So back to me nearly falling off my chair, and why they were a street out.  Well, seeing as I live in a cul-de-sac, they just drove straight down the connecting street, the only one in a couple of hundred meters, and must have picked up my signal from there.  So no, it’s not perfect, but it’s a whole lot closer than anything I’ve seen to date, for location services where we’re only interested in the vicinity, rather than position.

Relative accuracy chart

Technology Accuracy
GPS 30m to sub decimeter
Dead Reckoning Variable. A good read here though.
IP Address Mapping Normally city based, though I am usually reported to be roughly 1000 km away.
Mobile Phone Towers 1000m or less
WiFi 100m or less

If you can think of any other positioning technologies, I’ve missed, please let me know.


  1. Fascinating. I had to read it twice to really understand, but I guess once we have wifi and mobile towers all over the planet we won't need satellites in the air and GPS? How about a short how to for dummies like me? Your version on Opera is obviously not the screaming match I'm familiar with! The bit about tracking me when I'm in the dunny is too scary, and of course will spawn a new breed of scramblers etc – hey but maybe we should just turn our devices off now and then…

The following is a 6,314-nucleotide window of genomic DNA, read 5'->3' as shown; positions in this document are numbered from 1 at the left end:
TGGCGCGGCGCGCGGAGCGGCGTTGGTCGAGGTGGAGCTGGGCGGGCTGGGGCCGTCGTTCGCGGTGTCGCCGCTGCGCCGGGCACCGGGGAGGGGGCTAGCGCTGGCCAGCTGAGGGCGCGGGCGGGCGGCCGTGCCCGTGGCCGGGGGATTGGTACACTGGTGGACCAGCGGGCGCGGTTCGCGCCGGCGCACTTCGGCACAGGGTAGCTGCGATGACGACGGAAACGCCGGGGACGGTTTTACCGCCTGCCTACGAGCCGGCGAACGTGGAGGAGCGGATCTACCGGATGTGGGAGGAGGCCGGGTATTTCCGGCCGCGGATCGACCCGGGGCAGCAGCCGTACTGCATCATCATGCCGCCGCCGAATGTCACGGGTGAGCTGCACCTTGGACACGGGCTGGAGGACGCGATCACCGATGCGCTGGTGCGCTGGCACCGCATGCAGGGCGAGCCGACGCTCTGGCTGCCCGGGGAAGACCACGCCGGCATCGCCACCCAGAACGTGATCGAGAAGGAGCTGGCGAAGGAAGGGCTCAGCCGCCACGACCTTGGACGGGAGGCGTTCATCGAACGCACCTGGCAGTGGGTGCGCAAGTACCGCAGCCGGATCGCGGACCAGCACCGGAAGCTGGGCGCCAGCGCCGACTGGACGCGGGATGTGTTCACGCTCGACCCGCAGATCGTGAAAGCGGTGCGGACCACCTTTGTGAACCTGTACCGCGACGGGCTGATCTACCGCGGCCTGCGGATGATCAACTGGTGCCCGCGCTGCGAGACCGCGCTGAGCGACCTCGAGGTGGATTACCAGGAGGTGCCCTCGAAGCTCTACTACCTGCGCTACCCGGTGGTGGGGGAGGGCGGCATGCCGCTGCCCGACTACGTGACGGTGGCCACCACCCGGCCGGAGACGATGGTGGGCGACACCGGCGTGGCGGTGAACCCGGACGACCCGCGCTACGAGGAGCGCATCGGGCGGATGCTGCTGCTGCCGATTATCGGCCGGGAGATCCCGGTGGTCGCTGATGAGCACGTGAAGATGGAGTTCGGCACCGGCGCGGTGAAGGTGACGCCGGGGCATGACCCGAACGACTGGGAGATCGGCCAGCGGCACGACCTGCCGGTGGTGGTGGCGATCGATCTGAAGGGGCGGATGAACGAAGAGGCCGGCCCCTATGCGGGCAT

2. Hi Al,

    The thing to note is that WiFi and mobile technologies are great for vicinity. Where you need a location, GPS (and its variants) is still the best option. Needless to say, I doubt we'll ever see a situation where we have good global mobile coverage on land, let alone sea.

    Regarding tracking in the dunny (toilet for our international visitors), I wonder if a new standard clause in EBA's will refer to the provision of lead lined stalls 😉